Fly Niu ‘expression of interest’ in running domestic airlines revealed; Lulutai CEO desperate for planes to meet demand

A letter showing that an airline operator was interested in taking over local flight services, despite the Prime Minister claiming no operator was interested, can now be revealed.  

Fly Niu owner ‘Atu Finau. Photo/Kalino Lātū

The Fly Niu airlines expression of interest letter dated January 18, 2023 was adressed to the Prime Minister Hu’akavameiliku. It provided the government with a three-part offer.

The  revelation came after Prime Minister Hu’akavameiliku appeared to be responding to the king’s concerns the previous day questioning the Government’s managing the airline in “secrecy” and failing to recruit experts in civil aviation to assist with the controversial national airlines.  

The revelation comes after Lulutai CEO Poasi Tei confirmed to Kaniva News earlier this week he has been in contact with the former domestic airline operator Air Chathams in an attempt to lease an aircraft from its fleet.

We understand Lulutai airlines is in desperate needs of more aeroplanes after its largest aircraft, the Saab 340B, crashed in December. Air Chathams has two of the Swedish-built airliners in its fleet.

Fly Niu CEO ‘Atu Finau told Kaniva News he made contact with Prime Minister Hu’akavameiliku after sending him the letter last year and he was still awaiting a response.

The expression of interest said  Fly Niu would firstly provide a six to 12 month Aircraft, Crew, Maintenance, and Insurance (ACMI) back up aircraft lease.

“The minimum utilisation capacity for this lease aircraft [would be] three daily TBU/VAV/TBU (Fua’amotu International airport/Vava’u/Fua’amatu) trips”, the letter said.

It would follow with a 12- month management contract for Fly Niu to restructure and operate the airline to ensure Department of Civil Aviation (DCA) compliance, scheduled aircraft maintennce programme and the airlines long-term vialbility.

The third part of the offer was to have an agreed price to purchase an agreed percentage of the airline’s shares within 12 months from the commencment of the management contract.

The Prime Minister has been contacted for comment.

Fly Niu airline was forced out of Tonga 20 years ago when the government passed a one airline policy that gave the sole right to operate domestic flights to Peau Vava’u, an airline co-owned by the Late King George Tupou V and his business partners, the Ramanlal brothers. It replaced the bankrupt Royal Tongan Airlines.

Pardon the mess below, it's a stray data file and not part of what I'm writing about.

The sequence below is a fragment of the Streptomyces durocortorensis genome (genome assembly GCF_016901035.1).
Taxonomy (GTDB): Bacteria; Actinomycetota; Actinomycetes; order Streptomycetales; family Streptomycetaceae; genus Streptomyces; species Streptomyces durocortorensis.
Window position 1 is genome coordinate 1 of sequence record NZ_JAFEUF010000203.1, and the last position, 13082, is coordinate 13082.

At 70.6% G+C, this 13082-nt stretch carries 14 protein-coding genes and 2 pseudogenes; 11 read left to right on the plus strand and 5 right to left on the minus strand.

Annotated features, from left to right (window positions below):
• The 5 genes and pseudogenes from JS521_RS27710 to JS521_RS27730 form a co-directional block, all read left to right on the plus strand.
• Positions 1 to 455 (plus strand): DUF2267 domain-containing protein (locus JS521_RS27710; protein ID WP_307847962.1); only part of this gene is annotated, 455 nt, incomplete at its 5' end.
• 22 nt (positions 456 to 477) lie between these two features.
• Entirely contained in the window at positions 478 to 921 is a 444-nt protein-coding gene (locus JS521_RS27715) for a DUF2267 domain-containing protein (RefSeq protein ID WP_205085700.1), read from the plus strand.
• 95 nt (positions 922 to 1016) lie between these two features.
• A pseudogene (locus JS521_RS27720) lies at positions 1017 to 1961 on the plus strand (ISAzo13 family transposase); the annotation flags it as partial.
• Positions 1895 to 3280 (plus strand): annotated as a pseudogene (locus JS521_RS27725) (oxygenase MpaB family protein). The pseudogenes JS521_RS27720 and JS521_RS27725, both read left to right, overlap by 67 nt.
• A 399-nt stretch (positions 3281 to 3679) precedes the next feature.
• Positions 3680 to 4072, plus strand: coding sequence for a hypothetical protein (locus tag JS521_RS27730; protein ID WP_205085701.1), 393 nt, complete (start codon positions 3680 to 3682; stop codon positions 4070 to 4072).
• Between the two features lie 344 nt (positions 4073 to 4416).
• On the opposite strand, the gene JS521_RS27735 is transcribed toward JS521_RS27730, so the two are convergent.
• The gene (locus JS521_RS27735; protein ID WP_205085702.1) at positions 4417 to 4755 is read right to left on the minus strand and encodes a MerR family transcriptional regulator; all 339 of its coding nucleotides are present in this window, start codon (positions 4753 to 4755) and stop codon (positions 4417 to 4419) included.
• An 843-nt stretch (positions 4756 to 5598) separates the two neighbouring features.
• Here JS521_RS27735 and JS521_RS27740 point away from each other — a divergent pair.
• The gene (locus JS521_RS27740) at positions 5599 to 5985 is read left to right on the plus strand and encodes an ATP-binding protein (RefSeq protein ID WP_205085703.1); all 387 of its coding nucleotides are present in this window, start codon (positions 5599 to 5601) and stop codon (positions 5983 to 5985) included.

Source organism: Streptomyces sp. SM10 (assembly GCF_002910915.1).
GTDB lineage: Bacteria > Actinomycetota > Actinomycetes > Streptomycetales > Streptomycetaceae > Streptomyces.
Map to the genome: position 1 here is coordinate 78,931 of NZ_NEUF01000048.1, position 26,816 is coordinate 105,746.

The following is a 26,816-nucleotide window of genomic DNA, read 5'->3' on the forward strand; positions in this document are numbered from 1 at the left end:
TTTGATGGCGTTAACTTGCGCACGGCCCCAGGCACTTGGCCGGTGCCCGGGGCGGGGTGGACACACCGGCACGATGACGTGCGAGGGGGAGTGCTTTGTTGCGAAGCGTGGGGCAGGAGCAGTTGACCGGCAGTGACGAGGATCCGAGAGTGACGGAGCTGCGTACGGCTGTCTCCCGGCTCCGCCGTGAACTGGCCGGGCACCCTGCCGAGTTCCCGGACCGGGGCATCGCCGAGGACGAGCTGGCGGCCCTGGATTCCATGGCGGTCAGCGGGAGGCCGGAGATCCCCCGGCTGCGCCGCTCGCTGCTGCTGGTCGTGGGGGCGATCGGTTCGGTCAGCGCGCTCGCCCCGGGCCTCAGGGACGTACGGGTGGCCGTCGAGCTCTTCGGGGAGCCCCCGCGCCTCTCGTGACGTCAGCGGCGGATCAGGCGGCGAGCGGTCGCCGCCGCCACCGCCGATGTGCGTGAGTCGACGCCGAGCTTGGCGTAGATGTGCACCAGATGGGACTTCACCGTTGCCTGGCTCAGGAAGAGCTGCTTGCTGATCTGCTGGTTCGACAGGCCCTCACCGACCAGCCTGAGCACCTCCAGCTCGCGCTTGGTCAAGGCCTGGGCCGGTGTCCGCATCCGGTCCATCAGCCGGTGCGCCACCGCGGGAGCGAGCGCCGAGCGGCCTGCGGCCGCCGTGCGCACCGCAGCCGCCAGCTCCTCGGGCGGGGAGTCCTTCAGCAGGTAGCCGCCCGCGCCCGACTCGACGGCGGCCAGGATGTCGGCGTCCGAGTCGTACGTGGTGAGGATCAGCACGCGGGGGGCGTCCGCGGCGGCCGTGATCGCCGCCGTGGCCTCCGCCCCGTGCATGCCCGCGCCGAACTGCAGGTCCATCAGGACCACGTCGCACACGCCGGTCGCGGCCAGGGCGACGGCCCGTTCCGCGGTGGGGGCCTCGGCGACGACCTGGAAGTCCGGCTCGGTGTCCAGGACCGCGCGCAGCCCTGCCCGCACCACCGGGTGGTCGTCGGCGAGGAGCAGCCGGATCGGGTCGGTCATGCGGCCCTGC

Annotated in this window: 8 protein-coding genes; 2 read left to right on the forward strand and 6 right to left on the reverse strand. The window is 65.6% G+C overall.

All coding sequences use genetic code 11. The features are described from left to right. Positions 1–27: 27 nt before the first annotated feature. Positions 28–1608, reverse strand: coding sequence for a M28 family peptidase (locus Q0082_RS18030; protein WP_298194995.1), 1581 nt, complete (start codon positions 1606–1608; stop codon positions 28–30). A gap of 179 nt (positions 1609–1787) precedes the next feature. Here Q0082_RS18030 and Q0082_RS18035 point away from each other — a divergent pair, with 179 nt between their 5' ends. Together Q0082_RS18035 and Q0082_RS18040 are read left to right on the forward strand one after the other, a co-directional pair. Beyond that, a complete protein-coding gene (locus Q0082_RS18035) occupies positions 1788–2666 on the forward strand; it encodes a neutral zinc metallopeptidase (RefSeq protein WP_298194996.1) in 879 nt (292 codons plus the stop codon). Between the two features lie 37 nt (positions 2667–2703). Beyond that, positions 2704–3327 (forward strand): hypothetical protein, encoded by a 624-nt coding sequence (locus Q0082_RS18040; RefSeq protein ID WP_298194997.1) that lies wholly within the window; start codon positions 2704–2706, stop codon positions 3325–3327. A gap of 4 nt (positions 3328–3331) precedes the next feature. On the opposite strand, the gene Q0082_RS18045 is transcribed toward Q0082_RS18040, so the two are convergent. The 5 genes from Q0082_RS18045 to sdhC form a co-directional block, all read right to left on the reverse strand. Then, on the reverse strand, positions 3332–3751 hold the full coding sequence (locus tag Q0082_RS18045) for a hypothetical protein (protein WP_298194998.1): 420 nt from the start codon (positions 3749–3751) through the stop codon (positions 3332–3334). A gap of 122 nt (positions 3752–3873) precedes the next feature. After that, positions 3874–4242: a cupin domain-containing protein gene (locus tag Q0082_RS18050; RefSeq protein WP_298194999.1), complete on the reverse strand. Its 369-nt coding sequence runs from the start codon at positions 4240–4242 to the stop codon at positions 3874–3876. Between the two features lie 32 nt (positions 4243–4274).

Peau Vava’u flew from mid-2004 to the end of 2006 when its offices were destroyed in a fire.

Chatham negotiations

The Tongan government’s recent attemtping to restore its bitter relationship with Air Chathams appears to show Lulutai’s desperation for planes to meet its services demands.

Lulutai CEO Poasi Tei told Kaniva News he was trying to get planes leased from Chathams because of the upcoming peak season for the flight services.

We understand Tei has also been in contact with other avaition experts, including Finau, in his attempt to get more planes for Lulutai. The airlines is now operating with two small aircraft, its new 18 seater Twin Otter and the Y12 plane, which, as reported by Kaniva News, has experienced a number of mechanical issues.

Air Chathams operated Tonga’s sole domestic airline under the name Chathams Pacific, but pulled out in 2011 after the Tongan government decided to set up its own airline in partnership with Real Tonga airlines.

Air Chathams was not happy with the decision and announced that it was closing its doors.

Chatham’s owner, Craig Emeny expressed his disappointment following an announcement by Samiu Vaipulu, who was then Deputy Prime Minister and Minister of Civil Aviation, that  a new Chinese MA 60 aircraft would arrive in Tonga as part of the government’s plan to set up a new airline to compete with Air Chatham.

Emeny said at the time he was concerned that “Tonga simply is not large enough to support two airlines”.

He also said Hon. Vaipulu, who is now one of the directors of Lulutai airlines, “did not include or consider my airline in anyway”.

“I am not able to maintain financially viability in the Tonga market with the introduction of another airline operating a 50 seat (MA-60) and a 17 seat (Y12) aircraft in competition to me,” he said.

Air Vanuatu

Meanwhile, on the other side of the Pacific, another national carrier, Air Vanuatu, has cancelled all its international flights. It is understood the airline has been trying to service all of its international flights with one aircraft – a Boeing 737 – which is reported to have had mechanical problems..

According to RNZ, the Vanuatu government is considering putting the airline into administration. Hundreds of passengers, many from New Zealand and Australia, have been stranded. Earlier reports suggested the airline was facing bankruptcy.

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